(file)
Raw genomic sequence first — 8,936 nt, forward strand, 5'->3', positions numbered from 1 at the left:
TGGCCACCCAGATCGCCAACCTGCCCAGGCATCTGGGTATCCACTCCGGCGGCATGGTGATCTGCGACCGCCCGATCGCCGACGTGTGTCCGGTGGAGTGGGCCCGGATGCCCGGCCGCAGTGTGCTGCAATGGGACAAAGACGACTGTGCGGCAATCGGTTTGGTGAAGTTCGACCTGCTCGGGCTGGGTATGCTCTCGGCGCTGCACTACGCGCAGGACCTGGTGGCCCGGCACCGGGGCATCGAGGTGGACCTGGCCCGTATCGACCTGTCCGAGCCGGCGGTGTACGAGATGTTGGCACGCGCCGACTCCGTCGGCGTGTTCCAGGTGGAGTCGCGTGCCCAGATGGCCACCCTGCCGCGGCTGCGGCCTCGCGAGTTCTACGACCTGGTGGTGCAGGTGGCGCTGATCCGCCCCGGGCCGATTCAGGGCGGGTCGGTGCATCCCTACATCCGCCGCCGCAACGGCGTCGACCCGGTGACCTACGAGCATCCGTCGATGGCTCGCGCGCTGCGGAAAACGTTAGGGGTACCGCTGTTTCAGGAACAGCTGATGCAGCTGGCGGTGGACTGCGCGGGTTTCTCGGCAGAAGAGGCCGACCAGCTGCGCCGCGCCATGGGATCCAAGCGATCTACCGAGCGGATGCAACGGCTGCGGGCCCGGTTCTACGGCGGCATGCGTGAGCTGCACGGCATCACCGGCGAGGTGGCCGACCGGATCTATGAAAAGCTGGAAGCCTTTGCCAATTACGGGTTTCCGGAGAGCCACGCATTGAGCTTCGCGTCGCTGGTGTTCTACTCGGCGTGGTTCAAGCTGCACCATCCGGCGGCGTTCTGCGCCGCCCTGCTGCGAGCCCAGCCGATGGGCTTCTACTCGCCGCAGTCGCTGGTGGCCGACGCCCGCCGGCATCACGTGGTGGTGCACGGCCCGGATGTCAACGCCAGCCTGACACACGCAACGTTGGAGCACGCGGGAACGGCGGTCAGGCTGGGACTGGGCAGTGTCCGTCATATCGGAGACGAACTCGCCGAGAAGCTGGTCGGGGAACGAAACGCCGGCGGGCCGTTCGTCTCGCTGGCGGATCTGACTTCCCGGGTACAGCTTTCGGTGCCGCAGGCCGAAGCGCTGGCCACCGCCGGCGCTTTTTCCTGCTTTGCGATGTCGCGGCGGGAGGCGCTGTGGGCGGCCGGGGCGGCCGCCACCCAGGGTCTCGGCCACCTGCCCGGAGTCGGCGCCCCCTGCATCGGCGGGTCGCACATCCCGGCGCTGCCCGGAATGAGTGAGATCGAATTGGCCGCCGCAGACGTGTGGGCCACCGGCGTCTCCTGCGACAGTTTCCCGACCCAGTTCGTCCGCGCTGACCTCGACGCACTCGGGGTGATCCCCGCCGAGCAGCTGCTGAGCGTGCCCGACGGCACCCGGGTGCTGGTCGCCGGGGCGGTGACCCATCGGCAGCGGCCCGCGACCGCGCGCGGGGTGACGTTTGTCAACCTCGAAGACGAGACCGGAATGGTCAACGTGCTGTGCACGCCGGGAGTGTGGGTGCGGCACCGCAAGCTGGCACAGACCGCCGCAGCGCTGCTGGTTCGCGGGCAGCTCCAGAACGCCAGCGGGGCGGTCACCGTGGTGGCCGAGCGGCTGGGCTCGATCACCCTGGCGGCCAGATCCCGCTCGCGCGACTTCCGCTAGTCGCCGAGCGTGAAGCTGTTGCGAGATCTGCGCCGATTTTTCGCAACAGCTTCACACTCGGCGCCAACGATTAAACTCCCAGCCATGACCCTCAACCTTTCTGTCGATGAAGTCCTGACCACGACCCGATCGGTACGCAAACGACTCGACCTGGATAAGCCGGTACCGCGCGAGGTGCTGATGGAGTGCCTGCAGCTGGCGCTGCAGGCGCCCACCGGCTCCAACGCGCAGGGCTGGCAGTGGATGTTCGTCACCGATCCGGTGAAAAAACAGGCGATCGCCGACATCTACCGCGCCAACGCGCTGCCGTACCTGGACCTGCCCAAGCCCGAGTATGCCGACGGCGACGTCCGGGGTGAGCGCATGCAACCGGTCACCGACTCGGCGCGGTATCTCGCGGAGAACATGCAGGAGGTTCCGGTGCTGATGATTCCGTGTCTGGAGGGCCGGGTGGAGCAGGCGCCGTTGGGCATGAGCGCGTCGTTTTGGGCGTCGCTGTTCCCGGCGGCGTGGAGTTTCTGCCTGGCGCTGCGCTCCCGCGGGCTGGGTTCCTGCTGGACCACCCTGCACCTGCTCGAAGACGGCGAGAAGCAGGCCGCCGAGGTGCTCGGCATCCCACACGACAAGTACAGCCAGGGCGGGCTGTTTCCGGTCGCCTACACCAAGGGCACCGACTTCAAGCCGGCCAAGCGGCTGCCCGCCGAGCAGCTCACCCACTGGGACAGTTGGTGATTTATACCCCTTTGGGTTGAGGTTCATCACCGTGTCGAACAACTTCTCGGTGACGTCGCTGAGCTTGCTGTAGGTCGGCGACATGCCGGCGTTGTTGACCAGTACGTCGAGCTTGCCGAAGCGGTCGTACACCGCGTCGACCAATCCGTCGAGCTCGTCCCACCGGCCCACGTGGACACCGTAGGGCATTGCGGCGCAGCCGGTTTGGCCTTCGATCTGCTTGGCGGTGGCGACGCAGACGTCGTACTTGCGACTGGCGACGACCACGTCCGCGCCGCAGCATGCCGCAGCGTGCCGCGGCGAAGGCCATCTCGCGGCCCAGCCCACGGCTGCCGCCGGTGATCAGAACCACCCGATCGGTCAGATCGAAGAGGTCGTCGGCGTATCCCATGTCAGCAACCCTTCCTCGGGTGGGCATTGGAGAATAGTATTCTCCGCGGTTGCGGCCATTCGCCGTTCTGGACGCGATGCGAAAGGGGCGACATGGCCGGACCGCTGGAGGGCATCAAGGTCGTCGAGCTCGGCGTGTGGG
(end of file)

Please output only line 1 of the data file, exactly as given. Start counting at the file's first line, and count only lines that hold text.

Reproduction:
Raw genomic sequence first — 8,936 nt, forward strand, 5'->3', positions numbered from 1 at the left: